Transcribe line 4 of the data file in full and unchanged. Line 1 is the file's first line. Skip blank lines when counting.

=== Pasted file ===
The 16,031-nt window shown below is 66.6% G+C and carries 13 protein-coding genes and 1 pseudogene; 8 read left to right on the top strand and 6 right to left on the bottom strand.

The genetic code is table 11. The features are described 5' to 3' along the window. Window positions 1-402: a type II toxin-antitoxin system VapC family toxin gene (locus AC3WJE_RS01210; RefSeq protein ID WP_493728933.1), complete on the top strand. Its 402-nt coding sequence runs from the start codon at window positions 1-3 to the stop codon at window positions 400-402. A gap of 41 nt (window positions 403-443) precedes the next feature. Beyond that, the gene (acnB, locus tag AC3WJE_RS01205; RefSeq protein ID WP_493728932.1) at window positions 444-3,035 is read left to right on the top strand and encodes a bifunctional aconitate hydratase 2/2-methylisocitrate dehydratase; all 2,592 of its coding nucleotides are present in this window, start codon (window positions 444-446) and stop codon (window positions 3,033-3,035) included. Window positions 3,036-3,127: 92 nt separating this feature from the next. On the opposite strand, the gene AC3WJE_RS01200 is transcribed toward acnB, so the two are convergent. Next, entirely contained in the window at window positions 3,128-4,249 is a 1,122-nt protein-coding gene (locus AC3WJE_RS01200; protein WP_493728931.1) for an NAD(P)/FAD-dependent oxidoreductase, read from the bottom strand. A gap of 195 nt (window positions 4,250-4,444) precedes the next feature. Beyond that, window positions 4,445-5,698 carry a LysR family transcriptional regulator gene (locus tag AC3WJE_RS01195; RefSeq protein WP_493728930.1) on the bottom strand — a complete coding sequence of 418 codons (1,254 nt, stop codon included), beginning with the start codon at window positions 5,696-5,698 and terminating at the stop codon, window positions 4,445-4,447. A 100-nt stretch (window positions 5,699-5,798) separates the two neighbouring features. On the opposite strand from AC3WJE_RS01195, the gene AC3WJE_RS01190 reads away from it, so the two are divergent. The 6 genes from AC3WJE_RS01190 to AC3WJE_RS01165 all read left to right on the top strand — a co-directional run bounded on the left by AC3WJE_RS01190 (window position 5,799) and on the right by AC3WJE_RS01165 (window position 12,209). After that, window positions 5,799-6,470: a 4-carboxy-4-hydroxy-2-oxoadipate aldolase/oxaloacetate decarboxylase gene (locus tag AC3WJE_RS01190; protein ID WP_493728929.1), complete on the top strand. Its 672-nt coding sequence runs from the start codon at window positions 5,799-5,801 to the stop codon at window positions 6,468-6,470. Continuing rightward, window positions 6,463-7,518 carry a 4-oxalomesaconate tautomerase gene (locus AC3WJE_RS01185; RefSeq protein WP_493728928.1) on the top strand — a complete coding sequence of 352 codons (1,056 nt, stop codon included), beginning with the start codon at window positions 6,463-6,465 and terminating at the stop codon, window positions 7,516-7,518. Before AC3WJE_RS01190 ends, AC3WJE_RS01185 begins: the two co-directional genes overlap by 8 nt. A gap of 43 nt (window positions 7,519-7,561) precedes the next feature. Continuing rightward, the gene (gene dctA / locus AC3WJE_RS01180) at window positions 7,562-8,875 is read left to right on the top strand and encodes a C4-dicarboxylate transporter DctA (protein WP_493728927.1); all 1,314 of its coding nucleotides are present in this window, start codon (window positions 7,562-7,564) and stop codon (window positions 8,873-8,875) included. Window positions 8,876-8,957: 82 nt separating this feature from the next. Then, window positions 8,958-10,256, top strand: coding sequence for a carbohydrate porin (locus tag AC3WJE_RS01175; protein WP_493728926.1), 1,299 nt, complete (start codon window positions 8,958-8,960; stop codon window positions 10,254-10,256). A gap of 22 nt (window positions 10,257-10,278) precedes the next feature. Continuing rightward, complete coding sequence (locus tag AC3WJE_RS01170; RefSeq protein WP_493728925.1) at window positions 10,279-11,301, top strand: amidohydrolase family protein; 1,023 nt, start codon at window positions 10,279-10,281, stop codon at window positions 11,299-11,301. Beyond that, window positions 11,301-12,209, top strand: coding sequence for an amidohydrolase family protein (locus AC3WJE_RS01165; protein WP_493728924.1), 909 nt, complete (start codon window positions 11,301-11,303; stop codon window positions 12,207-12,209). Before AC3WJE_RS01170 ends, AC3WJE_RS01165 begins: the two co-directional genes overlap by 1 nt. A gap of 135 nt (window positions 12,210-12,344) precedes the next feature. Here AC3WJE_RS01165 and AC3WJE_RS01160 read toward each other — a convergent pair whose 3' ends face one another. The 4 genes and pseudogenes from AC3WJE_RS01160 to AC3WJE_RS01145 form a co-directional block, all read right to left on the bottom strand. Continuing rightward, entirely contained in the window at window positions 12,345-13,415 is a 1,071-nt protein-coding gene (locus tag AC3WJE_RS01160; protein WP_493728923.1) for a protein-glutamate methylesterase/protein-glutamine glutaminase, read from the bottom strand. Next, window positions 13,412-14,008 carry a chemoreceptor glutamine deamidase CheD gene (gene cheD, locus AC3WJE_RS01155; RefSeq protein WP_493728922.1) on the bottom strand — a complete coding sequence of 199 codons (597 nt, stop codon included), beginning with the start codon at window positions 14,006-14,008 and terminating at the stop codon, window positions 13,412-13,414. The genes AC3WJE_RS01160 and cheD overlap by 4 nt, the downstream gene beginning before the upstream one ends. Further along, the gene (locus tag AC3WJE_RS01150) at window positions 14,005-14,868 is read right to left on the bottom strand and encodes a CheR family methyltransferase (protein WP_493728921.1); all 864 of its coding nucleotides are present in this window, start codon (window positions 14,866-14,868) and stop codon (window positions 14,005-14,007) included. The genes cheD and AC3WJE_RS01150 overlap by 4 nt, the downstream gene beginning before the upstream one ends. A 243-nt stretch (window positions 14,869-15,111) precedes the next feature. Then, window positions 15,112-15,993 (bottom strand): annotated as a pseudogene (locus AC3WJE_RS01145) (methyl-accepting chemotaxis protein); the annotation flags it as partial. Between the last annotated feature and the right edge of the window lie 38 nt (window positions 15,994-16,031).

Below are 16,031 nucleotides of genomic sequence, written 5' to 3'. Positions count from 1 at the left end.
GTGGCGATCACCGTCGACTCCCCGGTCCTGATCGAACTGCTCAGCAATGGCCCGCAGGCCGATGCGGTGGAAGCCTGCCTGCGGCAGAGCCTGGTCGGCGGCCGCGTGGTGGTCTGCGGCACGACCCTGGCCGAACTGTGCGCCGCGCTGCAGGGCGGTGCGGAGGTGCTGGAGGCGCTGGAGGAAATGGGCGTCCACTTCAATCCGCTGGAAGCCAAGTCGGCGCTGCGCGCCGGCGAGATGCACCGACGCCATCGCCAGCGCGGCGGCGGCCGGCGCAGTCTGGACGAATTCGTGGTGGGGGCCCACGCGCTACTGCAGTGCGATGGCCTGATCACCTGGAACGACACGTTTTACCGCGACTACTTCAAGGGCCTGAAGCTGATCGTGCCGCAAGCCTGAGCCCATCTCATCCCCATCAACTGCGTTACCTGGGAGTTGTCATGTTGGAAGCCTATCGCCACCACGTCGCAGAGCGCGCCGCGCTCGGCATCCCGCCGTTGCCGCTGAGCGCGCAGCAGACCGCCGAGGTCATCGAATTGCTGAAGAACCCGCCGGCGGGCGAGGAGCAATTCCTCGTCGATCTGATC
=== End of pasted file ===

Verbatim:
GTGGCGATCACCGTCGACTCCCCGGTCCTGATCGAACTGCTCAGCAATGGCCCGCAGGCCGATGCGGTGGAAGCCTGCCTGCGGCAGAGCCTGGTCGGCGGCCGCGTGGTGGTCTGCGGCACGACCCTGGCCGAACTGTGCGCCGCGCTGCAGGGCGGTGCGGAGGTGCTGGAGGCGCTGGAGGAAATGGGCGTCCACTTCAATCCGCTGGAAGCCAAGTCGGCGCTGCGCGCCGGCGAGATGCACCGACGCCATCGCCAGCGCGGCGGCGGCCGGCGCAGTCTGGACGAATTCGTGGTGGGGGCCCACGCGCTACTGCAGTGCGATGGCCTGATCACCTGGAACGACACGTTTTACCGCGACTACTTCAAGGGCCTGAAGCTGATCGTGCCGCAAGCCTGAGCCCATCTCATCCCCATCAACTGCGTTACCTGGGAGTTGTCATGTTGGAAGCCTATCGCCACCACGTCGCAGAGCGCGCCGCGCTCGGCATCCCGCCGTTGCCGCTGAGCGCGCAGCAGACCGCCGAGGTCATCGAATTGCTGAAGAACCCGCCGGCGGGCGAGGAGCAATTCCTCGTCGATCTGATC